No, sorry, make that six elements: overwhelming fear of internal disorder or chaos. The resulting gestalt is absolute imperviousness to foreign pressure. Kissinger recounts a chilly moment when, in the wake of the Tiananmen Square massacre, Deng tells him that overreaction by the U.S. "could even lead to war." More chilling were Mao's repeated, almost gleeful musings about the prospect of nuclear war. "If the imperialists unleash war on us," Kissinger recalls him saying, "we may lose more than three hundred million people. So what? War is war. The years will pass, and we'll get to work producing more babies than ever before." While those grim and sincere words sound as though they came from the last scene of Dr. Strangelove, Kissinger reminds us that, during the first Taiwan Strait confrontation in 1955, it was the U.S. that threatened to use nukes.
Several other episodes since have combined—rightly or wrongly, as Kissinger might put it—to turn Chinese popular opinion against America: Tiananmen Square; the accidental 1999 U.S. bombing of the Chinese Embassy in Belgrade; and the Hainan incident in 2001, when a Chinese fighter jet collided with a U.S. reconnaissance plane and precipitated George W. Bush's first foreign policy crisis. Then there are more recent, obvious events. The collapse of the American and European financial markets, in 2007 and 2008, which stripped much of the luster off our image as the global economic leaders. And that latter year in Beijing, when the world's Olympic athletes gathered in a proxy celebration of China's arrival as Washington coped with a distressed Wall Street, two quagmire wars, and three ailing auto companies.
Is Kissinger optimistic about future relations between the U.S. and China? In a word, yes and no. No, because of a disturbing, emergent "martial spirit" that envisions conflict with the U.S. as an inevitable consequence of China's rise—much as the Kaiser's naval buildup led to World War I. In this Chinese view, the U.S. is not so much Mao's famous "paper tiger" but, Kissinger writes, "an old cucumber painted green." In retrospect, I think I prefer being a paper tiger.
On a more upbeat note, Kissinger explains that despite its unprecedented economic ascendance, China has one or two problems of its own. Its economy must grow annually by 7 percent—a goal that would leave any Western industrialized nation gasping—or face the much-dreaded internal unrest. Corruption, meanwhile, is deeply embedded in the economic culture. "It is one of history's ironies," he writes, "that Communism, advertised as bringing a classless society, tended to breed a privileged class of feudal proportions." Then there is China's rapidly aging population, which may dwarf our own impending Social Security crisis.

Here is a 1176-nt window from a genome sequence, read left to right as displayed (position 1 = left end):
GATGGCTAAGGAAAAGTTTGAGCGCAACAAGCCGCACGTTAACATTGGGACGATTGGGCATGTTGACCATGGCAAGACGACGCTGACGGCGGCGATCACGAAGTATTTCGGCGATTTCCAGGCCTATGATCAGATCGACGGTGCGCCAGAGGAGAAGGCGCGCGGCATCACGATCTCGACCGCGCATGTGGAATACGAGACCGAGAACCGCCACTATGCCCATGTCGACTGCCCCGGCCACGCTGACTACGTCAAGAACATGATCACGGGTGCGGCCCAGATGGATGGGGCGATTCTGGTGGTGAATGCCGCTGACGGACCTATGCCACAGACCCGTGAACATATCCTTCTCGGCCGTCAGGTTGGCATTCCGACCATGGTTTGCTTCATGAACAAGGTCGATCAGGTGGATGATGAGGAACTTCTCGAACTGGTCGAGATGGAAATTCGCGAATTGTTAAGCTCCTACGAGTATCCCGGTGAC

Yet the Chinese may be better equipped, psychologically and philosophically, to withstand the coming shocks than the rest of us. A country that has endured 4,000 years of uncounted wars and upheavals, through the Taiping Rebellion of the 1850s (tens of millions killed), and man-made calamities such as Mao's Great Leap Forward (an additional 20 million) and the Cultural Revolution, is nothing if not resilient. Sun Tzu coined a term shi, which roughly translates to "the art of understanding matters in flux." Writes Kissinger: "A turbulent history has taught Chinese leaders that not every problem has a solution." In other words, shi happens.
It's hard to imagine a U.S. President holding such a view, much less expressing it out loud. But by the time one reaches the far shore of this essential book, there's little doubt that Henry Kissinger, historian and maker of history, Nixon consigliere, and Secretary of Barbarian Management, also takes the long view. Perhaps, from the heights on which he perches, it may be, for better or worse, the only view.